Duben set the box down on a small table in one corner, and proceeded to light the candles--utterly unnecessary in terms of light, but essential nonetheless. He left only one unlit, at the inner vertex nearest the small table. He then retrieved the box and took it to the brass stand.

Closing his eyes, he opened the box. For a brief moment he entertained the possibility that there was nothing inside, or a venomous serpent, or simple some worthless bauble. But his fears were allayed at his first touch. Utterly smooth surfaces meeting at crisp edges that, despite their obtuseness, promised to cut his flesh. Perhaps he should have worn gloves. With exceeding care, he removed the object and maneuvered it into the exactingly carved niche atop the stand. Then he knelt down on the ground, eyes still closed, grasped for a lit candle and lit the last taper. Standing and turning finally to the stand, he opened his eyes at last.

The crystal Dodecahedron, the symbol of energetic Five, holding prisoner spiritual Three and rock-steady Four and binding their powers into it. It was not so much its mystical properties that engaged him at this first sight, however, as its optical ones. The ten flickering flames of the pentacle formed a bewitchingly undulating whole in the center of the crystal. A small corner of his mind twitched with the effort to explain this all in optical theory, a fascinating idea for a monograph no doubt, although he had half a dozen just as good awaiting "a spare moment". But the rest was simply engaged in a primitive mesmerism, enspelled by the flame.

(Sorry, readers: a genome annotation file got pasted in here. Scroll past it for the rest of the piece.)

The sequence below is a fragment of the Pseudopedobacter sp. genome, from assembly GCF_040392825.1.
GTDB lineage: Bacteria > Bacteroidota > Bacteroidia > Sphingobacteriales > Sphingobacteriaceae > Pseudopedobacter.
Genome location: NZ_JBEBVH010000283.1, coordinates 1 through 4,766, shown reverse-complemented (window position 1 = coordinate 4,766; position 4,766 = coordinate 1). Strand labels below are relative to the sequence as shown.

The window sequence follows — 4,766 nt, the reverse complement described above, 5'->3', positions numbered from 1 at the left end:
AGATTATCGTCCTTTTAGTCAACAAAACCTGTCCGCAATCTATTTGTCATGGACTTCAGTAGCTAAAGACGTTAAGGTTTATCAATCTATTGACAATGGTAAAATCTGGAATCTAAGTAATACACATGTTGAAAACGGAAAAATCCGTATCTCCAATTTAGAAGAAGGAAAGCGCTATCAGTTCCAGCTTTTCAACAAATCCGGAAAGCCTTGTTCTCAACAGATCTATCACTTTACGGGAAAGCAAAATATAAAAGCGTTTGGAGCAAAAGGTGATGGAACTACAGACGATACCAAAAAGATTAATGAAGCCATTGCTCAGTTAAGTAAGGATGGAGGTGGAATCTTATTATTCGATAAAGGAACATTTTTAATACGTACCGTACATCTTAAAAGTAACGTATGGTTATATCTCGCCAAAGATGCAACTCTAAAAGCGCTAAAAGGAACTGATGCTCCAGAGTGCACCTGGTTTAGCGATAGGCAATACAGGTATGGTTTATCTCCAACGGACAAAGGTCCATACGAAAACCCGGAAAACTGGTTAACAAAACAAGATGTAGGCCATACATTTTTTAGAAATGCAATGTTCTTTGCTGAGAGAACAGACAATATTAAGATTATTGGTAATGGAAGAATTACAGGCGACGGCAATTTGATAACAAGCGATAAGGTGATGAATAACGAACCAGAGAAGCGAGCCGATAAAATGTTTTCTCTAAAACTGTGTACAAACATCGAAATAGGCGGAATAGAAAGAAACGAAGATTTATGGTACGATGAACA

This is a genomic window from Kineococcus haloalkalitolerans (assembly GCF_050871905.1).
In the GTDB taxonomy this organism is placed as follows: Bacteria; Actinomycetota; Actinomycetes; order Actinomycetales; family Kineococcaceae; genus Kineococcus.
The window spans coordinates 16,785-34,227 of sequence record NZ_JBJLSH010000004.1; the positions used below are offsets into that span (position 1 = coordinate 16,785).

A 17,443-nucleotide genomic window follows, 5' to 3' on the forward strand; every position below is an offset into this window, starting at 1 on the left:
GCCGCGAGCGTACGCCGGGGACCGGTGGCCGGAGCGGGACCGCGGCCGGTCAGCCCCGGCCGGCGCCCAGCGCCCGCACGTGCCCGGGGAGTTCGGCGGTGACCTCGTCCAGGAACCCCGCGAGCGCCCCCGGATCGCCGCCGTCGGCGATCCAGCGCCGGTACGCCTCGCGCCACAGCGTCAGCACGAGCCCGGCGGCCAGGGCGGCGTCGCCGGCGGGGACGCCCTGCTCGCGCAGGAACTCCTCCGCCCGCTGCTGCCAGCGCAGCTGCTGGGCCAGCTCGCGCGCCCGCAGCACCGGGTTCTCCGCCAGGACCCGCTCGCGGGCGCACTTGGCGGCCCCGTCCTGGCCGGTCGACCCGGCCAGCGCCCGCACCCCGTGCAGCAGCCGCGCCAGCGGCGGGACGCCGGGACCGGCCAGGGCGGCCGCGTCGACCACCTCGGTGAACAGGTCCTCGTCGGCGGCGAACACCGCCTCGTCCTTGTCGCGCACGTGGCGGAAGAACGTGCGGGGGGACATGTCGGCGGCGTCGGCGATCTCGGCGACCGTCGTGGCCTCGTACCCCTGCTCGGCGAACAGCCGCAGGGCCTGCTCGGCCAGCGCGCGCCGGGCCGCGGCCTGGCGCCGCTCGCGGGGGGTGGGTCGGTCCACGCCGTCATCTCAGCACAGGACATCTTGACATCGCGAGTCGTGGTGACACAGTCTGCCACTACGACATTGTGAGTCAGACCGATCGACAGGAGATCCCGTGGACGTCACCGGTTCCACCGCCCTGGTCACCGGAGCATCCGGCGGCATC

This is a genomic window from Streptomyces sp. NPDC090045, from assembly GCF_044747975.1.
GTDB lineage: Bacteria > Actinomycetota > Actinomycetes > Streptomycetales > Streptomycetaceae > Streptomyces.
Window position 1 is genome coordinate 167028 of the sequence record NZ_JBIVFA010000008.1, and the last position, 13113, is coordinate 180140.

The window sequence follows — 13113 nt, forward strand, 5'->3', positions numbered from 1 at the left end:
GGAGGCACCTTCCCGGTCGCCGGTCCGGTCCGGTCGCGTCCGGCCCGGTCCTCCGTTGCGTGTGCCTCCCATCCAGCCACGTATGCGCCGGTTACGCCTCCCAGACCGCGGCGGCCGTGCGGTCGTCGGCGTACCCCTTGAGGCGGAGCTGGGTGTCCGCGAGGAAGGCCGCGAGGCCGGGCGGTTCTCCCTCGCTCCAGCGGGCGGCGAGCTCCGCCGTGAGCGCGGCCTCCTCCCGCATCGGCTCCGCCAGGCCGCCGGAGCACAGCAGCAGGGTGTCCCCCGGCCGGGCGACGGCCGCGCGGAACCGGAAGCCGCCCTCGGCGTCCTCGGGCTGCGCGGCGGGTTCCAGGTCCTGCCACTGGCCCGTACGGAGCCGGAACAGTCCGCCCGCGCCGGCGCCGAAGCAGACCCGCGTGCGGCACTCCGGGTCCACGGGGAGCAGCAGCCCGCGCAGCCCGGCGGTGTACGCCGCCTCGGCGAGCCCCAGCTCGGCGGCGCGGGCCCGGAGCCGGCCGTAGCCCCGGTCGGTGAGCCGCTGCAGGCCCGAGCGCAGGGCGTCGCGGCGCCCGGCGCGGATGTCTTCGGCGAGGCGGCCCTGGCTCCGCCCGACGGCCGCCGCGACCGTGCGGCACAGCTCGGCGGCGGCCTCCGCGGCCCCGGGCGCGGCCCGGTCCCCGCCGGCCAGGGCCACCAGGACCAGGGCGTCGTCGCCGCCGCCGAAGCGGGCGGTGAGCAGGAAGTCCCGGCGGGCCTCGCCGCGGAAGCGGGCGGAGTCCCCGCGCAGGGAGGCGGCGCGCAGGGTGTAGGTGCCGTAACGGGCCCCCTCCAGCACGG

With an effort, he shook off the effect, averting his eyes. It would take no small effort of will to master this, it seemed; he might be better off taking more time to prepare, rather than making an impetuous venture without assessing the risks. Still, the literature on the Dodecahedron was scanty, and he would need to make his sallies and experiments if he hoped to contribute to the field, and perhaps make use of its power for himself.

Turning to leave, his eye was caught by a sudden flash. Automatically, he turned in its direction--

--and was snared, helpless, in the full light of noon, coming straight down through the skylight into the crystal. The sun's light was not comparable to a mere candle flame. The crystal's force was immeasurably stronger.

Because of Duben's lack of servants, it was only after smoke had been noticed issuing from the house that anyone investigated. After breaking down the door of the pentacled room, they found the floor covered with an odd pattern of wax, which was making the carpet smolder. The fire was easily attended to, but its circumstances remained a mystery.

All that was within the room was a small table, a brass stand containing an oddly-shaped crystal, and--oddly enough--a suit of clothes, which seemed more badly scorched than the carpet.

The crystal was sent to be appraised, but it was left alone after it sent two jewellers to Bedlam. One of them claimed, over and over, for the rest of his life, to have seen in the depths of the crystal a twisted, tortured face.

[Mark. Gooley gave me the words:


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The Den of Ubiquity/ Aaron V. Humphrey /